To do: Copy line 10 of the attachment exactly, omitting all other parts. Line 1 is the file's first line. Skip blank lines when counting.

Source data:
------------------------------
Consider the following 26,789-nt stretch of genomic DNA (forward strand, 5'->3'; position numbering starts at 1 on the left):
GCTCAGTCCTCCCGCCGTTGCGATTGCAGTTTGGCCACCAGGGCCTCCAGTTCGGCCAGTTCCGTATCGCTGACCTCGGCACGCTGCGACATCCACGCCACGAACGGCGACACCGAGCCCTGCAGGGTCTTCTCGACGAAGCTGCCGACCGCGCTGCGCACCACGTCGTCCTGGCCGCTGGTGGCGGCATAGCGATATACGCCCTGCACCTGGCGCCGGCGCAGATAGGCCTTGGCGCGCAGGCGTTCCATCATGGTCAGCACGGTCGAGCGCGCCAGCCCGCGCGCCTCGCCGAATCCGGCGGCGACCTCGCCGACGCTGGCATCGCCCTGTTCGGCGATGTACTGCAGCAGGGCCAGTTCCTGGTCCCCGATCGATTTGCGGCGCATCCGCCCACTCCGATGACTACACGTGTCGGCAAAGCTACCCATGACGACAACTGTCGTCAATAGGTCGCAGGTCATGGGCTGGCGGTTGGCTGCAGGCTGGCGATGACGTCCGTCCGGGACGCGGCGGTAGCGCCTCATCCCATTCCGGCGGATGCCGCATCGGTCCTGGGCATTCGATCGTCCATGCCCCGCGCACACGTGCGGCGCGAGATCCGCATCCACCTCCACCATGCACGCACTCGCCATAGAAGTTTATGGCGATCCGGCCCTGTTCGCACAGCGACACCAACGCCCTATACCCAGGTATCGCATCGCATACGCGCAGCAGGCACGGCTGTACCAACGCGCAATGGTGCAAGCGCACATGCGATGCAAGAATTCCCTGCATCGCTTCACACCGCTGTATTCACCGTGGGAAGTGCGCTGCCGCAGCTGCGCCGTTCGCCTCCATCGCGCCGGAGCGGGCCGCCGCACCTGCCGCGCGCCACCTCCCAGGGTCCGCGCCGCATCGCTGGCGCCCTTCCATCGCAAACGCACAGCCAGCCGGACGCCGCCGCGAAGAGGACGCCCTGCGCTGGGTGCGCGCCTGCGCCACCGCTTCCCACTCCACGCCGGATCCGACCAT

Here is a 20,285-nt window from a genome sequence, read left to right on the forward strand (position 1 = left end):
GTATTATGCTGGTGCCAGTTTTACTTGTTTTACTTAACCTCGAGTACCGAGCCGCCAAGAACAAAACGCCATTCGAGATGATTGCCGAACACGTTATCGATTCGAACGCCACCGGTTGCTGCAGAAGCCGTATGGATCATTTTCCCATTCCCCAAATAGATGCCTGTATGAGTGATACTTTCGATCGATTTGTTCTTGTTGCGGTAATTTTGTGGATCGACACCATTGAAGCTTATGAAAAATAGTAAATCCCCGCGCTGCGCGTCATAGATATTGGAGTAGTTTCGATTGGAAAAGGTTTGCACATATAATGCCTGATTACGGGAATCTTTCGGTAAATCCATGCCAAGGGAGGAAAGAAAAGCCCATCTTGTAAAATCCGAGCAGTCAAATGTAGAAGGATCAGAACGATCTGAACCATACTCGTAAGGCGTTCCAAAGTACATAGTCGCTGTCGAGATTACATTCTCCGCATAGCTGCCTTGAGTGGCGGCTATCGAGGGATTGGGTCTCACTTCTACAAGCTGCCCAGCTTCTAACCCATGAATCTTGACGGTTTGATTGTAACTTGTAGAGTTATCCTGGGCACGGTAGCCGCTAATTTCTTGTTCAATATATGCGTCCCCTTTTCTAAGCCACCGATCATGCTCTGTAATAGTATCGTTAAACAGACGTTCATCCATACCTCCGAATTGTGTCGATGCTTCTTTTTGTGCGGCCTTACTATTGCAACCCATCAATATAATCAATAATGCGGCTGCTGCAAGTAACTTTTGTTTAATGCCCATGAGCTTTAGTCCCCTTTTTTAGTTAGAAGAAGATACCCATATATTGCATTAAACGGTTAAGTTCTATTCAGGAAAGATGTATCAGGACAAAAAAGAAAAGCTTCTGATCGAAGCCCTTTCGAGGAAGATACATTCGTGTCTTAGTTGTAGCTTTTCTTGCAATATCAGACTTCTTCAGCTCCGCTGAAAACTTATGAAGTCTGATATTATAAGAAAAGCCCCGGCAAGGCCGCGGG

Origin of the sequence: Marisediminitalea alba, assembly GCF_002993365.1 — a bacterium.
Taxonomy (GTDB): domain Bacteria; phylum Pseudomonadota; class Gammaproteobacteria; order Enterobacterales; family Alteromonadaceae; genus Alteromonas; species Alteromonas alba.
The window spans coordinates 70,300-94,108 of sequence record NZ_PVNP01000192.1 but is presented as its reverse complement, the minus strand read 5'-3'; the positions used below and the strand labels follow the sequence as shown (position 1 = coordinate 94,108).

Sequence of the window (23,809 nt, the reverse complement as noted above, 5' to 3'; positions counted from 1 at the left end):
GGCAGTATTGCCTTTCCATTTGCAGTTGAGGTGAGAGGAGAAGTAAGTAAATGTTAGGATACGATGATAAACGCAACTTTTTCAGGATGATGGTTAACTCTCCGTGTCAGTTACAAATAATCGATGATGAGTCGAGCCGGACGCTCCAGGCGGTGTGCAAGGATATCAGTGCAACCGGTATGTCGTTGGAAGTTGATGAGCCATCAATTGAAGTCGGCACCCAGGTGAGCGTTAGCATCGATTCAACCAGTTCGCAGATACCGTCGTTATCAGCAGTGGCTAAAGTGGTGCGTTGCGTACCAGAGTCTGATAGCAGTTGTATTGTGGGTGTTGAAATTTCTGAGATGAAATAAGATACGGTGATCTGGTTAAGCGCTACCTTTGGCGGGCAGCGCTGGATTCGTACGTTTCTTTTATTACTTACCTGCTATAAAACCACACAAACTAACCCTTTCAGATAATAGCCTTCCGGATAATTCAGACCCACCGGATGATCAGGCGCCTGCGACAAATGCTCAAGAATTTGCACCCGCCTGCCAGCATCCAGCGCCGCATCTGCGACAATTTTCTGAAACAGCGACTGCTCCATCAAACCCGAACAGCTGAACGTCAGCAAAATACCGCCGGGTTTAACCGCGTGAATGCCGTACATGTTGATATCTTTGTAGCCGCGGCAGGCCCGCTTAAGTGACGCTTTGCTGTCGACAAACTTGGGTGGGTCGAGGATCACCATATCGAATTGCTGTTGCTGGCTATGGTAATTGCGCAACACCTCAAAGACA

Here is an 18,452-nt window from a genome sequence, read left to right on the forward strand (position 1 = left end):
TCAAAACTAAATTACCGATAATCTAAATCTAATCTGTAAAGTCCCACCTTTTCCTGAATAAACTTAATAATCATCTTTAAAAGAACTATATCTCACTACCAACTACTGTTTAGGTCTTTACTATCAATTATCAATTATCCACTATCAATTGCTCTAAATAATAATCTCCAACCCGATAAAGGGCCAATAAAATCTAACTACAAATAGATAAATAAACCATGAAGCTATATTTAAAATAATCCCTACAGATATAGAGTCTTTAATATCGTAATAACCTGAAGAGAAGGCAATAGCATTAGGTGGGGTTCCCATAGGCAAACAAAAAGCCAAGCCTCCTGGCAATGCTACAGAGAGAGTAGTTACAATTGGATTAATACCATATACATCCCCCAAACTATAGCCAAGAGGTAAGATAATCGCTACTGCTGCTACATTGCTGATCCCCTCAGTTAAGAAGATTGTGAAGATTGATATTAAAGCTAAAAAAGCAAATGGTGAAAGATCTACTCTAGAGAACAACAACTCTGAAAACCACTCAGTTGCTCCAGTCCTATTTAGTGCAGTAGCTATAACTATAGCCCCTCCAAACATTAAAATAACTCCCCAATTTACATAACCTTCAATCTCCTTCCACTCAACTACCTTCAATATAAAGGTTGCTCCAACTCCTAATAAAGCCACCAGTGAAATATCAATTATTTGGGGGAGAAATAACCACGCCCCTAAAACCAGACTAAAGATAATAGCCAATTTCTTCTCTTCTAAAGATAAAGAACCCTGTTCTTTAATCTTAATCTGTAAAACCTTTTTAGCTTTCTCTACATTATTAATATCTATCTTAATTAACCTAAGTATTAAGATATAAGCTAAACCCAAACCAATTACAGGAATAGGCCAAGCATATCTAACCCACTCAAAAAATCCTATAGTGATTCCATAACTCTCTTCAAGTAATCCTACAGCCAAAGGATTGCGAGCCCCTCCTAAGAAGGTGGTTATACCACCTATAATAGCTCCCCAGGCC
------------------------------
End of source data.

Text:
Here is an 18,452-nt window from a genome sequence, read left to right on the forward strand (position 1 = left end):